Brennan: We've talked a lot about how good the Maui Invitational is this year, but I'm not sure the Puerto Rico Tip-Off is all that far behind. Here's the bracket. Given those prospective matchups, I think Wichita State has a legitimate chance to win the whole deal. (Is that the answer you were looking for?) It may require a little bit of help along the way; I'm not sure the Shockers have the horses to hang with JaMychal Green and the rest of Alabama's brutally tough defense (even though they sure did in the NIT final). That would be a bear of a rematch. I'd list my favorites in this order:
  1. Alabama
  2. Temple
  3. Wichita State
  4. Iona
  5. Purdue
  6. Maryland
  7. Colorado
  8. Western Michigan


@BlueDemonsBall writes: DEPAUL!?!?!?! Is Cleveland Melvin a legit NBA prospect?

Brennan: The word DePaul makes me think of, like, an Agatha Christie murder mystery. "Was it DeSteve Montclair who committed the crime? Or was it his brother ... DEPAUL!?!?!"

Anyway, I assume that means you have questions about DePaul. As do I. Oliver Purnell still hasn't quite gotten where he needs to go, talent-wise. But he's doing a solid job on the margins in a place that has really struggled to acquire talent in the last, oh, decade or so. Melvin is one such player. I'm not sure he's an NBA prospect just yet, but he does have the size at 6-foot-8 with a solid combination of skills that it's not out of the question entirely. And hey: Big East Rookie of the Year is no small feat.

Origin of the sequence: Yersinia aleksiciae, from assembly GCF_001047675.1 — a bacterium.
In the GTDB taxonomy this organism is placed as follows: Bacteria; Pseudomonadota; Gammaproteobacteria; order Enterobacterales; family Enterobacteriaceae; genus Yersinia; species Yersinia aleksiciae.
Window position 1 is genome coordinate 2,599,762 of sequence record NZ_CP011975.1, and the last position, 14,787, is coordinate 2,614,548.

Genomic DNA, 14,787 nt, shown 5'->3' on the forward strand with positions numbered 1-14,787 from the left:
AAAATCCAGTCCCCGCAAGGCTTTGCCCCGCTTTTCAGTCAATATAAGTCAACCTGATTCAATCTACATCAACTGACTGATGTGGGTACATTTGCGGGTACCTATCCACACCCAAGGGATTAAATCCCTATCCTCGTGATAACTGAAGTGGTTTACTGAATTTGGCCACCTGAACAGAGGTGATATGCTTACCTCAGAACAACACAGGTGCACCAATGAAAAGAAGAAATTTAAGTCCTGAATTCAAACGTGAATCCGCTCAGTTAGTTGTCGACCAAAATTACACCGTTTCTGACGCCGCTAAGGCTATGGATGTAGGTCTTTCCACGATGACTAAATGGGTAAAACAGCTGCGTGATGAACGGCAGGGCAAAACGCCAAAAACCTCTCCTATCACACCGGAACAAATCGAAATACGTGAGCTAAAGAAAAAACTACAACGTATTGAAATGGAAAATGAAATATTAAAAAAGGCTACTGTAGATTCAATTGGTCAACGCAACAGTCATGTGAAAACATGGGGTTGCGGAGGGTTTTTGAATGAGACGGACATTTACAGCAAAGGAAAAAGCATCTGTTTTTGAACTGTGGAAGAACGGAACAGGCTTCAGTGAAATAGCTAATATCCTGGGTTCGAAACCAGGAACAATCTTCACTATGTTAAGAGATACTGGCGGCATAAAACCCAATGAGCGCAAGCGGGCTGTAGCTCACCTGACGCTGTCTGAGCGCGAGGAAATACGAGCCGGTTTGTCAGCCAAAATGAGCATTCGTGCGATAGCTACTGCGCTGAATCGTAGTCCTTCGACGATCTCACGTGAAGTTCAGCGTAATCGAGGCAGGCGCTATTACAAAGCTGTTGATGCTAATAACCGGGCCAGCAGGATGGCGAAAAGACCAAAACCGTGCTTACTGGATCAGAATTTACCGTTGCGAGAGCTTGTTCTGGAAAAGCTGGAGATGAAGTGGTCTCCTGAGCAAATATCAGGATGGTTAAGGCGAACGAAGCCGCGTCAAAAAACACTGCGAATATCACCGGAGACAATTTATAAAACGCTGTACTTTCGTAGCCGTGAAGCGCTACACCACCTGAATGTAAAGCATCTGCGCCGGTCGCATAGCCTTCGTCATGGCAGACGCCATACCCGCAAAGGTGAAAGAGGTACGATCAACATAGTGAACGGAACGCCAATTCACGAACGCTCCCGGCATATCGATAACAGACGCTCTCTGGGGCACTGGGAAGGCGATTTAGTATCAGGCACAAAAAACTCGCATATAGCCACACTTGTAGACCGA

DePaul fans should actually hope Melvin isn't getting NBA looks, at least not yet. They need the sophomore to stick around for at least two more seasons, so he can become the focal point of an improved Purnell-led attack. That's probably the Blue Demons' best short-term hope.

Kelly Schubauer in Plattsmouth, Neb., writes: I know no one cares, but what happens to Missouri wrestling in the SEC. I don't know about you, but Missouri is not that strong in football, they are OK in basketball, and now they seem to have drop their wrestling program. Even though they don't compete for national titles, they do produce some individual national champions. The ACC would have been a better fit all around.

Brennan: Despite growing up in Iowa, I know almost nothing about collegiate wrestling. (I know that Iowa is the best program of all-time. I know the name Dan Gable. My high school was awesome at wrestling. That's pretty much it.) But I included this question because it gets to one of the biggest problems with conference realignment: What happens to all those non-revenue sports? We don't talk about that much. Every now and then, we mention how taxing it will be for such and such team to have to travel to meets at such and such a distance in such and such a conference. But it also affects those sports in less logistical, more fundamental ways. This is one of them.

Leon from Petaluma, Calif., writes: SEC best in basketball with Missouri? Are you mad? The Big East now is the best in basketball. Even with the loss of Pitt and Cuse, the Big East would stake claim to at least the No. 3 spot behind ACC and B1G.

Brennan: My argument about the Missouri and the SEC is here. It's difficult to predict just how good each team will be during the conference transition, but when you look at Texas A&M and Missouri right now, and you look at the SEC right now, and you look at the Big East right now ... well, I'm not so sure the SEC wouldn't be right up there with the best leagues in the country. Even if you project it out, Missouri and Texas A&M are both solid, relatively consistent programs. Losing Syracuse and Pittsburgh out of the Big East isn't entirely crippling basketball-wise; there are still solid, consistent programs in that league, too. But it's close. And if UConn leaves? Oof.